IMO, that’s exactly why I’d rather not dink around dialing inside of 40. Maybe a double pin would be better but I’ll just have to see how shooting goes. I got the bow tuned and shooting only 1 1/2 weeks ago so am working that out now. As mentioned I shot a 30 target 3D course last week and left my sight set at 20. I had no difficulty getting 8 and 10’s (mostly 10’s) out to 40 after I stopped dinking with my sight. I actually found it humorous (and aggravating) as one friend had to stop and re-adjust every target and I was soured immediately at the amount of time it took. Especially when I caught myself at full draw dialed to 43 yards on a 28 yard target…. After that (early on in the course) I left it at 20 and drilled them. The only poor shots after that (2 shots) were all my form or release which I am working on every evening shooting a few dozen arrows at various distances. Really I’m just trying to dial in the most intuitive (for me) distance to leave it set at hence the question on other people’s methods. This V3 shooting 286fps with the 515gr arrow is still incredible to me and the trajectory is a fair bit flatter than I’m used to with one older Hoyt and a handful of recurves I’ve used in the past…kind of a whole new game to me.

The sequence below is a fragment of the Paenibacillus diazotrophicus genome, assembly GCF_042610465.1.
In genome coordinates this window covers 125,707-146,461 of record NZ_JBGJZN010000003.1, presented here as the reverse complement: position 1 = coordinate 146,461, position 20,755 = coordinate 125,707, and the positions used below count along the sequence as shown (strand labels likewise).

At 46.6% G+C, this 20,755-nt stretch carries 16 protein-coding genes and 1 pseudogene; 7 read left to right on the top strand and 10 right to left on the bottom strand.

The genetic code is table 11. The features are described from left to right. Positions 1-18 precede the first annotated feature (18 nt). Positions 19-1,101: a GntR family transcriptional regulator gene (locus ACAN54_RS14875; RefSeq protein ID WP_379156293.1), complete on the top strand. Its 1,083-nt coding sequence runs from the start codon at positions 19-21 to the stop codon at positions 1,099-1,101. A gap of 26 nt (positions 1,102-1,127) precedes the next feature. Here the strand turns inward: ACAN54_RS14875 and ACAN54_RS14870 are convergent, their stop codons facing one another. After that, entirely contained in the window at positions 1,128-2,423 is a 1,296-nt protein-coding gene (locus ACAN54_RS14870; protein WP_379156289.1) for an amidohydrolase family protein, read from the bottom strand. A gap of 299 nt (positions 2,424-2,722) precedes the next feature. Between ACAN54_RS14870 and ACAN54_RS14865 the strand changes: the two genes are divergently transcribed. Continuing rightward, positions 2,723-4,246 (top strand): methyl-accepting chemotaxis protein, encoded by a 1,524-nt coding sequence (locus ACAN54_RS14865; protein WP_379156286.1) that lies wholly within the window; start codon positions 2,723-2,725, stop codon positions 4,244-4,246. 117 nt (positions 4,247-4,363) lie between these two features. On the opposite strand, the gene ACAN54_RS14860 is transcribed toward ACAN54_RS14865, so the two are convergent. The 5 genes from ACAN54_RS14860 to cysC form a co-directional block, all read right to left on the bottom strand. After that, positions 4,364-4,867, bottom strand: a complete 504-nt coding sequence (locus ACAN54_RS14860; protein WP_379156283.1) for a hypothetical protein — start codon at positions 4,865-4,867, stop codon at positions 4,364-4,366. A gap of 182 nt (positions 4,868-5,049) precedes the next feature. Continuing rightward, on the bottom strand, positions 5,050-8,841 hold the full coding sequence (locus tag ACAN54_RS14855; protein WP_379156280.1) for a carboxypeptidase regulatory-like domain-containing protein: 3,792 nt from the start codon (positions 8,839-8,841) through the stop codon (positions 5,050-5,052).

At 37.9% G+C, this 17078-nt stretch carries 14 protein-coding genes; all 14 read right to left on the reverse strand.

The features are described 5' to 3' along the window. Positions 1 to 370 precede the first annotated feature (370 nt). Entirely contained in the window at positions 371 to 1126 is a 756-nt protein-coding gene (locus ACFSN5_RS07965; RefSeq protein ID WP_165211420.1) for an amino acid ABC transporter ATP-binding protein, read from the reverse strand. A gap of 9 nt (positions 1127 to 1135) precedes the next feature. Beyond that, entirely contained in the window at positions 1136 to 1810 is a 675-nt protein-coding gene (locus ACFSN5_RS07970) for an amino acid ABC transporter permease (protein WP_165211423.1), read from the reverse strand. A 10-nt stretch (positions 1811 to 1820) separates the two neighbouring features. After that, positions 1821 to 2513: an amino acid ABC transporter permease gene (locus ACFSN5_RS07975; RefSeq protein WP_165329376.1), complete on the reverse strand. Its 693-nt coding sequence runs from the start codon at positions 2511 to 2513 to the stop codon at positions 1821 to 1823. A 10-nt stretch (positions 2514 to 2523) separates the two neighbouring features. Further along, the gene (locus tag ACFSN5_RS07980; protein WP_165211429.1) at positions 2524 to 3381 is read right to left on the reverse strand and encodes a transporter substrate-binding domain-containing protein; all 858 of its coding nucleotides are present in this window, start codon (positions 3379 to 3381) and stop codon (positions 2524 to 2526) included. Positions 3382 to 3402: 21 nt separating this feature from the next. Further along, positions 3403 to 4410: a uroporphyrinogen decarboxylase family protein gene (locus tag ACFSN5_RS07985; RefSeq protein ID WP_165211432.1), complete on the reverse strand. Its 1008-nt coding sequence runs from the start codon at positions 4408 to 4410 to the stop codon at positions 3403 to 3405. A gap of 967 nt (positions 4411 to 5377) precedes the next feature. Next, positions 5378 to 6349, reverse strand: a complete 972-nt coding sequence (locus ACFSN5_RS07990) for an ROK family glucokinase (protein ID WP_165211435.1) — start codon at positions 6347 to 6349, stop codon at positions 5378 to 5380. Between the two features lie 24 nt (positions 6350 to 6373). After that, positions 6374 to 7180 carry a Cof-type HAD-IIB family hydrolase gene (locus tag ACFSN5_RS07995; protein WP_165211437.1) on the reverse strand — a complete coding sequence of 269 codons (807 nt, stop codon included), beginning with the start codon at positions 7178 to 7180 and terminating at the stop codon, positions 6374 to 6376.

thanks for your insight, and I promise you this, when I’m out west next time any elk within 40 (that I want to shoot of course) won’t have to stand around for me deciding on where to hold. It should be immediate and instinctive, just like the recurve. As to the size of target, being that the hold over will be no more than 6-8”, I don’t see the relative size of the animal mattering much at all. I have killed 10 elk now I believe, and have participated in packing out another dozen or more (I’m sure not a lot to many here), but I have been close to quite a few of them and been hunting by all legal means for 38+ years.